By Mary Wang. January 22, 2019.
Google+ had 300 million monthly users in 2013. A few months into 2019, it won’t even exist anymore.
In December 2018, Google CEO Sundar Pichai appeared at the Capitol for a House Judiciary Committee hearing on Transparency & Accountability: Examining Google and its Data Collection, Use, and Filtering Practices. There were many topics the hearing could have covered, including the vast amounts of data Google collects; whether conservative websites are being buried in search results; and a censored search engine, Dragonfly, which the company may be deploying in China.
Unfortunately, much of the time was spent on debate between partisan representatives, specifically over whether Google search displayed political bias. According to Issie Lapowsky, a senior writer for WIRED, a magazine discussing emerging technologies, “The rhetorical tennis match left precious little time for committee members to explore in any detail the urgent questions…[including] its recent security breaches.” During that time, they only briefly covered the recent security breaches regarding the Google+ platform, an online social network service Google offers.
Following the highly publicized security breach at Facebook involving Cambridge Analytica, the first Google Plus security breach was made public in October 2018 through a Wall Street Journal investigation. The investigation found that senior Google executives, including Pichai, knew of a software issue earlier that year that allowed developers to gain access to private Google+ profiles and related data, but they chose not to inform users or the public. Profile data left exposed under this flaw included “name, email address, occupation, gender and age” of Google Plus users.
Even though the bug was patched in March, it was not until after the Wall Street Journal article was released that the company was publicly pushed towards better accountability. At that time, Alphabet Inc. (Google’s parent company) announced further data privacy measures, including a permanent end to consumer use of Google+.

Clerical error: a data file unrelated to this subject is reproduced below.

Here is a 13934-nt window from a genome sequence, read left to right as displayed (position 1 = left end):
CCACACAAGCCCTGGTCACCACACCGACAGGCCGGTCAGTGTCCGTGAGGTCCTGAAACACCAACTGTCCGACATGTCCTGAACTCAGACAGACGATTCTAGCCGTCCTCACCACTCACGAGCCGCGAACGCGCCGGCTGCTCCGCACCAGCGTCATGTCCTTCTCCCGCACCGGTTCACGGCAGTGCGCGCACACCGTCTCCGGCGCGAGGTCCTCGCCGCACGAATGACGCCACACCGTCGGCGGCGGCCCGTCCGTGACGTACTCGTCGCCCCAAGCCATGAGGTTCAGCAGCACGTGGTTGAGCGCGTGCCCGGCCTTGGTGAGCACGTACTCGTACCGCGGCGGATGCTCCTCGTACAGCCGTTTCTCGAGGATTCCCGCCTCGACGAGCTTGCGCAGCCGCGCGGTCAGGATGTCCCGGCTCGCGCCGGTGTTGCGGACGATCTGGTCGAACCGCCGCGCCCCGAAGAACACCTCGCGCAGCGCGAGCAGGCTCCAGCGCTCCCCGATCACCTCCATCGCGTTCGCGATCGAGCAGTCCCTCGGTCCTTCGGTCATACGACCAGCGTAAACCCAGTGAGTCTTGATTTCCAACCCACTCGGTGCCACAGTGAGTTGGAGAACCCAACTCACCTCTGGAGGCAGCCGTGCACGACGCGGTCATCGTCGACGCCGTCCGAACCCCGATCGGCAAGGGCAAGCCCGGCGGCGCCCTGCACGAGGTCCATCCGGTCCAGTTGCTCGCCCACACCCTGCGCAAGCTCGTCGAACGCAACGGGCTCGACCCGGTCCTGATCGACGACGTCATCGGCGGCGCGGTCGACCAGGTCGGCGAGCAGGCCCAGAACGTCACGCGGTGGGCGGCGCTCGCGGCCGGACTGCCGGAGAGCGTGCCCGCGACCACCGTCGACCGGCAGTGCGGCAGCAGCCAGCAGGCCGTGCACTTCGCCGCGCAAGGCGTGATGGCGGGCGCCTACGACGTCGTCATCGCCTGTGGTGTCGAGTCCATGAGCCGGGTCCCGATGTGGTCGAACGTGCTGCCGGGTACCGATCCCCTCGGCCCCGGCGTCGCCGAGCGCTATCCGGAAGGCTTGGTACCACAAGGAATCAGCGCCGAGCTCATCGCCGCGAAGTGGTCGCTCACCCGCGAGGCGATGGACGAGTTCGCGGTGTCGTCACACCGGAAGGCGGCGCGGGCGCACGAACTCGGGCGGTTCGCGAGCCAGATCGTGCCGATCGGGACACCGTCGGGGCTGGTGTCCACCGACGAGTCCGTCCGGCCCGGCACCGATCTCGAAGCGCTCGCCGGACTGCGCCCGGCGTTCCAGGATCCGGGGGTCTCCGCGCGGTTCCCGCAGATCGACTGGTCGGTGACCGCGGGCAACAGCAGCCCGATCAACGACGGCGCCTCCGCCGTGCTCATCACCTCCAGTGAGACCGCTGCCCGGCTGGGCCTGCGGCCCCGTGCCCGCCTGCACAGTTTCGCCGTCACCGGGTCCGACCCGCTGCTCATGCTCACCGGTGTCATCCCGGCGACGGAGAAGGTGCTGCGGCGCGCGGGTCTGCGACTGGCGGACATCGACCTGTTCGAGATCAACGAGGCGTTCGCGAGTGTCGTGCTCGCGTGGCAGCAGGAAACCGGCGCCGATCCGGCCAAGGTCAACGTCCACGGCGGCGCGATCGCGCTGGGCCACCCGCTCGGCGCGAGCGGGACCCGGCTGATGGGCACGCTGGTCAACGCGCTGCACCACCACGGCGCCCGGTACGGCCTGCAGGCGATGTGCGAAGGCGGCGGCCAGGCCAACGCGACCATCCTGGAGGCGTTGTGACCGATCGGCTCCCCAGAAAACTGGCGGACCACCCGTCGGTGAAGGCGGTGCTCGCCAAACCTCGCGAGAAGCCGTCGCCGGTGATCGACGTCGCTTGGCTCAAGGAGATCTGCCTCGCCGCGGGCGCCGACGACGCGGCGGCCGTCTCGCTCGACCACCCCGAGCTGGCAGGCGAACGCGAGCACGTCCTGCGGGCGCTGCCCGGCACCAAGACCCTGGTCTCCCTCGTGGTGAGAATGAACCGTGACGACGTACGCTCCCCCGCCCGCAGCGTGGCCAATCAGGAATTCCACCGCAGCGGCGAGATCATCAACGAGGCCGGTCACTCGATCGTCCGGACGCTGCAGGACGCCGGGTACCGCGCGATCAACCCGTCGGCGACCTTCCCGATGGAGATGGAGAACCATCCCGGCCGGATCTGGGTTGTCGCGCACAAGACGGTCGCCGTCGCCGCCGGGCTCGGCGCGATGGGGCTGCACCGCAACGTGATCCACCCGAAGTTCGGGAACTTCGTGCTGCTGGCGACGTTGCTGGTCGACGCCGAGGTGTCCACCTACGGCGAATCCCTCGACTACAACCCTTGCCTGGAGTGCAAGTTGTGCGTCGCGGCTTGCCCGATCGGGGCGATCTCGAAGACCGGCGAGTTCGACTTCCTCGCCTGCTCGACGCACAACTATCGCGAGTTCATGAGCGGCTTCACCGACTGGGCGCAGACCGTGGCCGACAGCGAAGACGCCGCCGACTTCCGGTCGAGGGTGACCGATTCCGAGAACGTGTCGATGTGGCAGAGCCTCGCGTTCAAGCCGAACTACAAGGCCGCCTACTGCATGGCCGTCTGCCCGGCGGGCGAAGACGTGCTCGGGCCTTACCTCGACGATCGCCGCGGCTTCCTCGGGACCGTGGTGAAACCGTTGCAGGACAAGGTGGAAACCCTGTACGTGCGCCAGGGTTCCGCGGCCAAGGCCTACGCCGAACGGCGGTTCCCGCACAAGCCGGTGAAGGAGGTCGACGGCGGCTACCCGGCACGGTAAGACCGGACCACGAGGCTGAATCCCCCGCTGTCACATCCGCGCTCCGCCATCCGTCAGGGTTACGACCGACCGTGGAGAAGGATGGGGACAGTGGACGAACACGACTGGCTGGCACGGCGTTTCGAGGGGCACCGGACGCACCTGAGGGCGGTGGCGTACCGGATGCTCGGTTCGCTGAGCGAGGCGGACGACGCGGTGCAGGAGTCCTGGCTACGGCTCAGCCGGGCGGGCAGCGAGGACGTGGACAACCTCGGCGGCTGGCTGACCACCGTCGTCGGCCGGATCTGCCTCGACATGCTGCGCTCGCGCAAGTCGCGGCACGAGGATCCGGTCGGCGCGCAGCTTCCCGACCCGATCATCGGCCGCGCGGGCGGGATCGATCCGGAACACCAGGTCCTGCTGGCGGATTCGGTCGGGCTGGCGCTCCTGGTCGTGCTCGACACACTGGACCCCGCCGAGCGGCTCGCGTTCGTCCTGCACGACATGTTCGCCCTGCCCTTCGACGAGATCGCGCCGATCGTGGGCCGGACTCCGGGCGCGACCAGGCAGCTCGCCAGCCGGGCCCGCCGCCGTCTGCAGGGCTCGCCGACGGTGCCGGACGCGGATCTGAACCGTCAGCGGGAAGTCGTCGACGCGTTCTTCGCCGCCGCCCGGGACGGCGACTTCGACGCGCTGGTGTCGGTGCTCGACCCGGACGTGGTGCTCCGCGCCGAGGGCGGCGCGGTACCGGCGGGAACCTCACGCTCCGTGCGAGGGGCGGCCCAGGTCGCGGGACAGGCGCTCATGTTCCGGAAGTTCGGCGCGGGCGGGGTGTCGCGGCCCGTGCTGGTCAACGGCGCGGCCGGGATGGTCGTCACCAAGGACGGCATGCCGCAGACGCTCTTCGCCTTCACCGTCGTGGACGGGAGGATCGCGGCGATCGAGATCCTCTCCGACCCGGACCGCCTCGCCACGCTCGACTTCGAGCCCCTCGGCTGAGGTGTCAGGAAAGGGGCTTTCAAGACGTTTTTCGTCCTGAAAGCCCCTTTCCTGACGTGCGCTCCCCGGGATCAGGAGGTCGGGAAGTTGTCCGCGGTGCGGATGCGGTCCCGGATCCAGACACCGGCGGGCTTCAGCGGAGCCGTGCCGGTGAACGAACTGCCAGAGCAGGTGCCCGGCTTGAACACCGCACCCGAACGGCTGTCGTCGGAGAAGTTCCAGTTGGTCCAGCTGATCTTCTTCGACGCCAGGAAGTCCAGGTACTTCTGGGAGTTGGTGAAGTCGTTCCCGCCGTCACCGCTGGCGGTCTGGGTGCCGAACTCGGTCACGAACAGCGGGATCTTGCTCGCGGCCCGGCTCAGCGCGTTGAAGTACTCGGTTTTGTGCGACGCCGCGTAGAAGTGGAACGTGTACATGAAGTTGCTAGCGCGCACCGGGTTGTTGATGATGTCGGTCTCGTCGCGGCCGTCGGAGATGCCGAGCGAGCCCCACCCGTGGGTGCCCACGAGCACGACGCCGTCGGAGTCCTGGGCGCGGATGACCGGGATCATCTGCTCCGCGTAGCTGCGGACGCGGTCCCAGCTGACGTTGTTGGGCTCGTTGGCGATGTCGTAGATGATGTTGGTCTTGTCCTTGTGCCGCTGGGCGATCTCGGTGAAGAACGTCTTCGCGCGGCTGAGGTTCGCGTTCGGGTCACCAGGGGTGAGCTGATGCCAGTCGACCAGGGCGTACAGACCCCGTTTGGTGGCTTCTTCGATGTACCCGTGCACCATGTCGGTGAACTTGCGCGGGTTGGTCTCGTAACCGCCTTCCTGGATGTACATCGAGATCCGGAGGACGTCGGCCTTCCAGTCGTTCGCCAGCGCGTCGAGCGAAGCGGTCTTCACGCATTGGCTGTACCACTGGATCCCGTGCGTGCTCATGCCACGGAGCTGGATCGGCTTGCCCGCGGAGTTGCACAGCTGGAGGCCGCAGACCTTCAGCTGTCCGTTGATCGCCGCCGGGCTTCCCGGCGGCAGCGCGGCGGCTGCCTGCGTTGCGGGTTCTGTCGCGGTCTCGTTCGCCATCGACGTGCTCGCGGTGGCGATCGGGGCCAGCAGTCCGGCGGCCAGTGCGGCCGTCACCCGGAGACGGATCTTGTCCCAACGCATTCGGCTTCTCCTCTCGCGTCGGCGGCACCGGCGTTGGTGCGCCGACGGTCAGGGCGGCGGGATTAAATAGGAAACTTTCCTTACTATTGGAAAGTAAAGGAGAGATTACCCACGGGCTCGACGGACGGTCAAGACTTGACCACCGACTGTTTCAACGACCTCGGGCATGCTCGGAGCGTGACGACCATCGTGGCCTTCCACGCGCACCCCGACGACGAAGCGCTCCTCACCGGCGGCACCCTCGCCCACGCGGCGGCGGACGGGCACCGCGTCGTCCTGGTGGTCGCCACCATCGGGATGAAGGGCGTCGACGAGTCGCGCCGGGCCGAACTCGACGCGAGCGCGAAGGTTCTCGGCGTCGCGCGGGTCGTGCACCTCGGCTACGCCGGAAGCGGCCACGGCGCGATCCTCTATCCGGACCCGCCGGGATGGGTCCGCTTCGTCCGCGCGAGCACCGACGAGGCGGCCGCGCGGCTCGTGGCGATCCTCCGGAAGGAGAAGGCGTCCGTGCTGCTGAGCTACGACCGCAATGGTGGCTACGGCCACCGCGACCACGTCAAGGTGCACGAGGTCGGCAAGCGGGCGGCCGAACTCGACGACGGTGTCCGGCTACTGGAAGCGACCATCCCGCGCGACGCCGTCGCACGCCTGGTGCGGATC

The deadline for shutting down Google+ moved up four months following another security breach publicized in December. Due to a bug in the “People:get” API (application programming interface) in a November software update, developers could again request profile data from private profiles. Once found, it was fixed within a week. In January, impacted users like myself likely received an email from the Google Apps Team—a mandatory service announcement—detailing what happened and which specific third-party apps or fields may have been affected for each user.
The email states that there were two main issues:
- “If you granted an app permission to view your profile information, such as name, email address, occupation, the app inadvertently was able to request and view more profile fields than you granted the app permission to view.” Translation: apps could view additional personal data without user permission.
- “If a person with whom you had shared profile information granted an app permission to view your public profile fields, that app was able to request and view your public profile fields, as intended, but inadvertently was also able to request and view any profile fields you had shared with that person, including profile fields that you had shared with that person but not shared publicly.” Translation: apps could view additional personal data without user permission if shared with another user, even privately.
These incidents are alarming in nature. Users were reassured that the vulnerabilities did not impact financial data or other data typically used for identity theft—although that remains to be seen—but even more alarming was what followed: covering up of the incident, delayed action on the data privacy changes, and little government response.
Google’s House hearing in December was titled “Transparency & Accountability.” Hopefully the next time a similar incident occurs, there will actually be transparency and accountability pushed by Congressional representatives.
Mary Wang is a first-year majoring in computer science and a member of the Duke Cyber Team.